She thrives when forced to think on her feet. And judging by her calendar, which is booked with gigs throughout the remainder of the year, deaf and hearing audiences around the country will continue to test the improv skills of Trix Bruce ’87 (accounting), ’90 (business administration) for a long time to come.
But while her talent in improvisation may someday catch the eyes of Hollywood, Bruce, who bills herself as a “one deaf-woman show,” is by no means a one-dimensional performer – or person.
She travels from her base near Seattle to a wide array of venues from coast to coast, including universities, high schools and American Sign Language (ASL) events.
She uses ASL to perform six shows that involve stories, folktales, poems, songs, jokes and sketches; to deliver 15 workshops for interpreters and students of ASL; and to serve as a keynote speaker at deaf culture and other events for people interested in deafness.
“I enjoy seeing people laugh,” Bruce says.
Bruce grew up in Northern Virginia and became the only deaf member of her family at the age of six months as a result of meningitis. Her inability to hear has not changed over the years. She considers herself profoundly deaf.
Originally known as Patricia, she was nicknamed “Trix” by her friends early on. In school she used total communication and Signed Exact English (SEE). It was not until she attended the National Technical Institute for the Deaf (NTID) that Bruce fully began using ASL, and her passion for communicating through ASL grew.
In the years after RIT, Bruce earned certifications in linguistics, ASL education and interpreter training. She is certified at the highest level by the American Sign Language Teachers Association, and she is an approved sponsor in the Certification Maintenance Program of the Registry of Interpreters for the Deaf, meaning she is authorized to provide workshops that count toward continuing education units for interpreters.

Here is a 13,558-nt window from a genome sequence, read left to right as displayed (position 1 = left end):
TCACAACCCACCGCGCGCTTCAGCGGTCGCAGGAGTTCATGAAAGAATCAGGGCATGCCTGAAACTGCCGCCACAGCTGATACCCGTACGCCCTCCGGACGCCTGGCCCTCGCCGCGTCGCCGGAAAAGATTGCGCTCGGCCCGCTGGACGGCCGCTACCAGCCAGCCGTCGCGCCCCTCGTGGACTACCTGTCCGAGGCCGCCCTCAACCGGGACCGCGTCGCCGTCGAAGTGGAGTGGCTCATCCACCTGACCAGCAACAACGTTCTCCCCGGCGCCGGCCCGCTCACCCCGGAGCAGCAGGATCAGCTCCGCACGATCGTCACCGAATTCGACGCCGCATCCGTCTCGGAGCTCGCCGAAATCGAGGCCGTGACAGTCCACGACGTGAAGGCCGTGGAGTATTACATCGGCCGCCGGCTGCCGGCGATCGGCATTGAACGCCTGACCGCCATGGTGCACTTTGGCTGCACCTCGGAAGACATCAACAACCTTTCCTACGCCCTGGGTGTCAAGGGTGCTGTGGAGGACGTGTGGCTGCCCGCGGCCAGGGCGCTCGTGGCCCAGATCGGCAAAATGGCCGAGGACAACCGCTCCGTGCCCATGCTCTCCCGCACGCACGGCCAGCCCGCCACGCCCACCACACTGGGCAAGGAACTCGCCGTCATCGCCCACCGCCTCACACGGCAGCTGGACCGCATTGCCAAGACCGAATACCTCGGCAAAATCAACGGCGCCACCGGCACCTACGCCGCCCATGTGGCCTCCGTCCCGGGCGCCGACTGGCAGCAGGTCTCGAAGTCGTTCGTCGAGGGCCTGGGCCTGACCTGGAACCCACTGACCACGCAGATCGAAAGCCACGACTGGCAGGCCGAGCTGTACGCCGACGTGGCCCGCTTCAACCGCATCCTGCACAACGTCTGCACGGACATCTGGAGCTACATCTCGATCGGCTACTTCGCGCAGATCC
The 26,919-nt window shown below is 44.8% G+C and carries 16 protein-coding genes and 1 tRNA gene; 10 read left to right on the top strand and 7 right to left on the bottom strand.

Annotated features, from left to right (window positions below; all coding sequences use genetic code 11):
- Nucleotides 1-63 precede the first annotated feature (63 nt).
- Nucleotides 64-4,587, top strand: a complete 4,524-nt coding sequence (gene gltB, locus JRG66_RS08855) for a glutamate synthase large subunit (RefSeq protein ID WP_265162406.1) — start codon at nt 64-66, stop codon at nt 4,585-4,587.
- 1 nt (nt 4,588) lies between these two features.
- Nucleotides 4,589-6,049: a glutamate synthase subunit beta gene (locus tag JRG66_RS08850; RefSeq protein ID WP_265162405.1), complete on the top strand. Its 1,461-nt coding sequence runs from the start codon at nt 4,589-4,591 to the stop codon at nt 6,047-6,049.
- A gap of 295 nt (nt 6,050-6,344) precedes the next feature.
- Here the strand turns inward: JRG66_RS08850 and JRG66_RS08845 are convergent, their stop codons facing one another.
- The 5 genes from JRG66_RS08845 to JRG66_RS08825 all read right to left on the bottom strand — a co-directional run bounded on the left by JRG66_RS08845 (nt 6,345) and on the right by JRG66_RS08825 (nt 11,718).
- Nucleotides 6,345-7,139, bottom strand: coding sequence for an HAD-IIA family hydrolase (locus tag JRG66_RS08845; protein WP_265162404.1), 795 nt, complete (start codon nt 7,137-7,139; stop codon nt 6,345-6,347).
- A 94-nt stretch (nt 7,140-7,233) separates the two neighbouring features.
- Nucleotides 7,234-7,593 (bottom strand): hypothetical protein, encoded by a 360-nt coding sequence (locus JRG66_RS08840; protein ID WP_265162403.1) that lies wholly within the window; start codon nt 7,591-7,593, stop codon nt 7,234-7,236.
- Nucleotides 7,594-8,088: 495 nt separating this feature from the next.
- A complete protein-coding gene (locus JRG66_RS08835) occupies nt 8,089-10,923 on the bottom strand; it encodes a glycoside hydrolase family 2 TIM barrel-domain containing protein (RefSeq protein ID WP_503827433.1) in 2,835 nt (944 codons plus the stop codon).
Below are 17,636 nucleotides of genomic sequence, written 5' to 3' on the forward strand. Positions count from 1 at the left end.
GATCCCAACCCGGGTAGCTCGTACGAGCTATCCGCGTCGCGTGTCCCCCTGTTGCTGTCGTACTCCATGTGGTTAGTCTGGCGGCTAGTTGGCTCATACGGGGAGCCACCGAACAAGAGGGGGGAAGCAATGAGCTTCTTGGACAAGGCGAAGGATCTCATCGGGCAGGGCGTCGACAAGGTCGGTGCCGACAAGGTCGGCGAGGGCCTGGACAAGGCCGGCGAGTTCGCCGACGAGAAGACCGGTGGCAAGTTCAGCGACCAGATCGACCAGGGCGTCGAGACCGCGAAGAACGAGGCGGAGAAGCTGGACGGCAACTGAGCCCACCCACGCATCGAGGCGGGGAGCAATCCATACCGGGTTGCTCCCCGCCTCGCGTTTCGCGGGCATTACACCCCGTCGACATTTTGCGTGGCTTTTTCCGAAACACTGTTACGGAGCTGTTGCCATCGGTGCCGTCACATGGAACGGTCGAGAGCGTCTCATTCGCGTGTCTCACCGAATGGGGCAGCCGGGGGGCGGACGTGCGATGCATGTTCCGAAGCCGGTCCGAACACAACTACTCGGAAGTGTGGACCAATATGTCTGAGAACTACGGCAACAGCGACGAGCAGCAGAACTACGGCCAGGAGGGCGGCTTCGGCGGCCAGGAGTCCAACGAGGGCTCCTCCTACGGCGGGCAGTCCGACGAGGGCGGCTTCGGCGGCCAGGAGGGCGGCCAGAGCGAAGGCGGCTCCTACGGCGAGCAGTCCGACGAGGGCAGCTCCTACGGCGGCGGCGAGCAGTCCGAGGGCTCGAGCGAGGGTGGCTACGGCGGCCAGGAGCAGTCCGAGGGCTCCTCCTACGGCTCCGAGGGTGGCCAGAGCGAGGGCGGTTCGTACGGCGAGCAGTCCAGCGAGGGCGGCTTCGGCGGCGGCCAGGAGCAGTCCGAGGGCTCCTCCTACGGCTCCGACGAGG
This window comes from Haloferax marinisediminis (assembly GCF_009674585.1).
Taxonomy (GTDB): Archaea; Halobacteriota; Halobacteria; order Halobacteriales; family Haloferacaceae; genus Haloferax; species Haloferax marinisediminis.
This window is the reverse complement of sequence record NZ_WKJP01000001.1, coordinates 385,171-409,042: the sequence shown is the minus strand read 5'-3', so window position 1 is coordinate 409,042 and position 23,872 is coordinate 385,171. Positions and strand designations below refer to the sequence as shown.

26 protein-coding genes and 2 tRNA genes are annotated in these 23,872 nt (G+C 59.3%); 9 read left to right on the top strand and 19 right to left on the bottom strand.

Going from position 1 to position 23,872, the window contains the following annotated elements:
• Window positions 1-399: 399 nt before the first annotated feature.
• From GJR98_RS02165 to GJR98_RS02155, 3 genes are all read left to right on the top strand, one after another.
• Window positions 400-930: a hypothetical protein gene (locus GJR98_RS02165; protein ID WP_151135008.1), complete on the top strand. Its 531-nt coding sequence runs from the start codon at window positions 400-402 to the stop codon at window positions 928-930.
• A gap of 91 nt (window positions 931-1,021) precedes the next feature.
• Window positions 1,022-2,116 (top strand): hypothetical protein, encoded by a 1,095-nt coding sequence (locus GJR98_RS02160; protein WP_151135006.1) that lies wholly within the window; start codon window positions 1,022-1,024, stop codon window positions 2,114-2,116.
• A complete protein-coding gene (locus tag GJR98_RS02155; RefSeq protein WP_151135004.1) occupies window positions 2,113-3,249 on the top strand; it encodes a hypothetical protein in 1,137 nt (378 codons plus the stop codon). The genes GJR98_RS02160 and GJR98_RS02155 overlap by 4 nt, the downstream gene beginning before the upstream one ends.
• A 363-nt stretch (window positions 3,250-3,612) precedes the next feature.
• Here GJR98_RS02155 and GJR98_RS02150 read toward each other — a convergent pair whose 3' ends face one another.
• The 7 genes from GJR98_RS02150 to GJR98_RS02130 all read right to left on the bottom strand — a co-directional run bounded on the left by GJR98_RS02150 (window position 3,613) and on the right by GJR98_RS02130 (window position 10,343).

Bruce’s entree into drama occurred in the ninth grade when she played Helen Keller in her high school’s performance of The Miracle Worker. Bruce stayed involved in theater while finishing high school and earning her degrees from RIT. Some interpreters who knew Bruce through her workshops and other events during her post-RIT years thought she was a great storyteller and suggested that she try her own show.
“There were several entertainers out there succeeding,” she recalls. “So why not give it a shot?” Bruce tried stand-up comedy first, ultimately turning her act into the different shows that make up her repertoire today.
She says she gained some of her first insights into entrepreneurship through her coursework at the College of Business, where she developed skills to refine and communicate her ideas.
Bruce says she sees herself as a role model for all deaf people, and one of her goals is to leave a lasting impression on both deaf and hearing audiences that deaf people “can do it.” She says she would like “to get into films, TV, commercials,” in part to show “the hearing world” what deaf people can do.
An entertainer who is an original with an educational mission and a rapid-quick wit, Bruce is driving her career on a road she is paving as she goes. “Who knows?” she says. “No matter what, I am not going to give up!”